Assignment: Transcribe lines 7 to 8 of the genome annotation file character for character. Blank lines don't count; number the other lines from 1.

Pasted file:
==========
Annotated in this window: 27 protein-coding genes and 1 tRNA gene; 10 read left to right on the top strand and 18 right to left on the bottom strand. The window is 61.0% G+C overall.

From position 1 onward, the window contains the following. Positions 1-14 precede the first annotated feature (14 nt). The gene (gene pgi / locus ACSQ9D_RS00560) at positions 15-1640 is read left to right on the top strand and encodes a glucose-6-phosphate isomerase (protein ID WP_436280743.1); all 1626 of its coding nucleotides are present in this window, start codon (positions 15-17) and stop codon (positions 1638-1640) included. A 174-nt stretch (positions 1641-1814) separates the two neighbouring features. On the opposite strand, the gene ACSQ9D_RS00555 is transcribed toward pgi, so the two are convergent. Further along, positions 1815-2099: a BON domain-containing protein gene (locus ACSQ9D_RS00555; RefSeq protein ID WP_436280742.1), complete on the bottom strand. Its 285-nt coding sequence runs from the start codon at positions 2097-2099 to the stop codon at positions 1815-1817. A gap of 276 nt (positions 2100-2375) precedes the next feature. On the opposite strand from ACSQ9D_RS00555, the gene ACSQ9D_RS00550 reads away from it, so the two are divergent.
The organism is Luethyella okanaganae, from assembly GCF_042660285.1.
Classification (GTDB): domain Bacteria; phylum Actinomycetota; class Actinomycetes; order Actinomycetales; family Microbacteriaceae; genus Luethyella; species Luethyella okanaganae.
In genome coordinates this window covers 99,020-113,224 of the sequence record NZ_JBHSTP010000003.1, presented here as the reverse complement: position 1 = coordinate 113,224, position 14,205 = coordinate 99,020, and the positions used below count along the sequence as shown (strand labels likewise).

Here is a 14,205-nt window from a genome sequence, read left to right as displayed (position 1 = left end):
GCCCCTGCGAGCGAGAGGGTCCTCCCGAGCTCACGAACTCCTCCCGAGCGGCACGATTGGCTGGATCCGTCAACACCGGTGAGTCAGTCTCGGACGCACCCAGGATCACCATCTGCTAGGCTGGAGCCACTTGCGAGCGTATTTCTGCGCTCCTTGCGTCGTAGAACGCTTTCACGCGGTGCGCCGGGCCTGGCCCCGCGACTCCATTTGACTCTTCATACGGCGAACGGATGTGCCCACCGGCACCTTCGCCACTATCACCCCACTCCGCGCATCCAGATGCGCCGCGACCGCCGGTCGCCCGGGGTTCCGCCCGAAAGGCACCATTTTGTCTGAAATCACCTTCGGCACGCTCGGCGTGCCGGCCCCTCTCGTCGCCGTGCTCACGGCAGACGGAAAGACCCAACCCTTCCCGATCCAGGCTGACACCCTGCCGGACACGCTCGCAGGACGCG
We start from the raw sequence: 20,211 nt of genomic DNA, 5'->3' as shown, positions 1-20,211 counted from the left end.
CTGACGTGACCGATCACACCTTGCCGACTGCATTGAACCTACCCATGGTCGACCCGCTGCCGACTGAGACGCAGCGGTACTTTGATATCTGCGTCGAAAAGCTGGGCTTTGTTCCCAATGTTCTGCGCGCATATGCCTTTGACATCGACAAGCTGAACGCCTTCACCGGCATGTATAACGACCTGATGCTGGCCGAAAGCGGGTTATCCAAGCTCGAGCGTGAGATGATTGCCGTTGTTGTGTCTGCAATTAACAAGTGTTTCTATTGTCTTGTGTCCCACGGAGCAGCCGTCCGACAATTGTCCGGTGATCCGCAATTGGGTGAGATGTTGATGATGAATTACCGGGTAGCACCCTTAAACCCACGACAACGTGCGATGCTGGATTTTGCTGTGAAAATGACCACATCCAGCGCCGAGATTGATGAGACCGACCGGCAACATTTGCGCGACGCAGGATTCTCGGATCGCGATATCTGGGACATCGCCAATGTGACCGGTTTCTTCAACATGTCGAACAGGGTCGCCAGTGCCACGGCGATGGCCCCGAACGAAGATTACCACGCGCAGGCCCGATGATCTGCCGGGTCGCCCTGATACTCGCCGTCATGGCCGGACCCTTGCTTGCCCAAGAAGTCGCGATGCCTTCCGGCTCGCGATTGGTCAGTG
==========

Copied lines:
GCCCCTGCGAGCGAGAGGGTCCTCCCGAGCTCACGAACTCCTCCCGAGCGGCACGATTGGCTGGATCCGTCAACACCGGTGAGTCAGTCTCGGACGCACCCAGGATCACCATCTGCTAGGCTGGAGCCACTTGCGAGCGTATTTCTGCGCTCCTTGCGTCGTAGAACGCTTTCACGCGGTGCGCCGGGCCTGGCCCCGCGACTCCATTTGACTCTTCATACGGCGAACGGATGTGCCCACCGGCACCTTCGCCACTATCACCCCACTCCGCGCATCCAGATGCGCCGCGACCGCCGGTCGCCCGGGGTTCCGCCCGAAAGGCACCATTTTGTCTGAAATCACCTTCGGCACGCTCGGCGTGCCGGCCCCTCTCGTCGCCGTGCTCACGGCAGACGGAAAGACCCAACCCTTCCCGATCCAGGCTGACACCCTGCCGGACACGCTCGCAGGACGCG
We start from the raw sequence: 20,211 nt of genomic DNA, 5'->3' as shown, positions 1-20,211 counted from the left end.